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Loren Thompson, the Chief Operating Officer for the Lexington
Institute, writes for Forbes magazine that the current coronavirus
pandemic should refocus the government’s attention to rebuilding the
U.S.-flag fleet.

In an April 17 article titled “Coronavirus Makes the National Security
Case for Rebuilding U.S. Maritime Power Compelling,” Thompson states
as China continues to expand its maritime footprint around the world,
especially in shipbuilding and global port operations, America is
sailing away.

“The problem here isn’t that China is competing with U.S. maritime
interests and winning,” he notes. “The problem is that official
Washington has largely deserted the field, failing to frame policies
that can maintain a reasonable balance of maritime interests.”

After recalling how U.S. maritime capabilities were severely lacking
at the start of both World War I and II, Thompson reflects how in the
present time, “This could be disastrous for the United States. In a
major conflict, the U.S. might lack the capacity to import essential
goods from other countries, it might lack the shipping tonnage to
sustain a protracted sealift effort, and it might lack the merchant
seamen to operate what vessels it does possess.

“Without a reasonably robust American-flagged commercial fleet, there
won’t be enough experienced seamen to sustain a military sealift
operation in wartime,” he adds.

Thompson saluted the efforts to support and protect the Jones Act (the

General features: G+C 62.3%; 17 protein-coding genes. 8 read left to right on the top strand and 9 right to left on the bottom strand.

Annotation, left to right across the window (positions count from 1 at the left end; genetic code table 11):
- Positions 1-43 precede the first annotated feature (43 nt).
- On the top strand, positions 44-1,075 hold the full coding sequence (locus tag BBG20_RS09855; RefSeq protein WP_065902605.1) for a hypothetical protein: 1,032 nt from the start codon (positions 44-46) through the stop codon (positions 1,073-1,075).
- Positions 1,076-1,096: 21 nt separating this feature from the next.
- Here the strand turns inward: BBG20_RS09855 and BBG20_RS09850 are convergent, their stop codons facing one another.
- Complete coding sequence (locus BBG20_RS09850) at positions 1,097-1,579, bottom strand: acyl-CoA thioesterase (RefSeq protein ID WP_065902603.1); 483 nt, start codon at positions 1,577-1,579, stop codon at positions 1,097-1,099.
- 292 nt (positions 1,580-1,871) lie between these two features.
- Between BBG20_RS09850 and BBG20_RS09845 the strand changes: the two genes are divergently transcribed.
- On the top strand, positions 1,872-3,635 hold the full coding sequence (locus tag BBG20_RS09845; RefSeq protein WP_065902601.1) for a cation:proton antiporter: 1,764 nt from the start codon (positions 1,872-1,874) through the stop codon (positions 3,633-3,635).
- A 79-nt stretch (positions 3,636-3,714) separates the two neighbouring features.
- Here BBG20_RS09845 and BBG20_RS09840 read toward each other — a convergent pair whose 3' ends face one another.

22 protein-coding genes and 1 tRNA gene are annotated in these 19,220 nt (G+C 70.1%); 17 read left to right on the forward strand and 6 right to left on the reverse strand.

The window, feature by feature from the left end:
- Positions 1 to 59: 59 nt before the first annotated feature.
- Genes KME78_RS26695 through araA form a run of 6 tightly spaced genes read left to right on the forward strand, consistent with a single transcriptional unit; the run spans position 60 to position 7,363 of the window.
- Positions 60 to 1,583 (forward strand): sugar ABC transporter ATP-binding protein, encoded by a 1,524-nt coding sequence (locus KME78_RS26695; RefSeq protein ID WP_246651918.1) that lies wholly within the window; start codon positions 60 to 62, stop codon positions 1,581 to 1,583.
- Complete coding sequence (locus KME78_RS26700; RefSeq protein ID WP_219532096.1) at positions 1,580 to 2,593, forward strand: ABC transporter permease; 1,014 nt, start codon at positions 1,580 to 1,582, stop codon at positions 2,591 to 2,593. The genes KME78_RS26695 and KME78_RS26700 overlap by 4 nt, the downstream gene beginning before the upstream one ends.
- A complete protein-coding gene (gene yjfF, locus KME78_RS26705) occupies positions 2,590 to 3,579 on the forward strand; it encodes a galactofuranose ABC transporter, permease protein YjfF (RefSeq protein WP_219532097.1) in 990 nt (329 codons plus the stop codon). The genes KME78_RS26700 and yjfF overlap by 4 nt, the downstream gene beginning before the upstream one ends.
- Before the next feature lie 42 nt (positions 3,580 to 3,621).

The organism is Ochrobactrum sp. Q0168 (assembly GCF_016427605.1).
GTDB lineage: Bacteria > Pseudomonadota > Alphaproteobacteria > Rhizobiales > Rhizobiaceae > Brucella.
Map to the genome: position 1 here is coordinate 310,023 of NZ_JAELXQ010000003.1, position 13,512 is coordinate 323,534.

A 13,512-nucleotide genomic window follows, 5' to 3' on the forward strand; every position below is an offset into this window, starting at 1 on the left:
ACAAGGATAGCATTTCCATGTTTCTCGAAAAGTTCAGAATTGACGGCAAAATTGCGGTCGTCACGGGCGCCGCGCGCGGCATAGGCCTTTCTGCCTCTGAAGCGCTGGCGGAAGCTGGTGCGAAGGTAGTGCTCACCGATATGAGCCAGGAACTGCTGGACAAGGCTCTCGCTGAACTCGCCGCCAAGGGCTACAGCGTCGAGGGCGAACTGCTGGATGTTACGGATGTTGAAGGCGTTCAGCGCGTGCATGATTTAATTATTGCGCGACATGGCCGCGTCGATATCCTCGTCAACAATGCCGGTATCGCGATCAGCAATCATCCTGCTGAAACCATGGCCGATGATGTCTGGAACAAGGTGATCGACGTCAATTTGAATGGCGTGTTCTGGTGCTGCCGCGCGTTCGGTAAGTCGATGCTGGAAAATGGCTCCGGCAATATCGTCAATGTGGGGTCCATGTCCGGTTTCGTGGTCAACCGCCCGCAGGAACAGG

nation’s freight cabotage law) and the Maritime Security Program
(which provides annual stipends for 60 militarily useful U.S.-flag
vessels capable of being deployed in military or national emergency
operations), but they are not enough: “Such policies are helpful but
inadequate.”

He proposes Congress “bolster the American commercial oceangoing fleet
and mariner community by raising the cargo preference requirement for
all federally assisted loads to 100 percent.”

In addition, he believes there should be a comprehensive domestic
shipbuilding program and an effort to “defray the differential
operating costs of U.S. ships once they went to sea, since some
nations impose virtually no requirements on the credentialing and work
conditions of merchant mariners.”

Thompson wraps up his case by stating, “As policymakers rethink
economic priorities in the aftermath of the coronavirus crisis, now
would be a good time to recommit to being a first-class commercial
seafaring nation.”

The Lexington Institute is a Virginia-based public policy thinktank
that focuses on national security-related issues.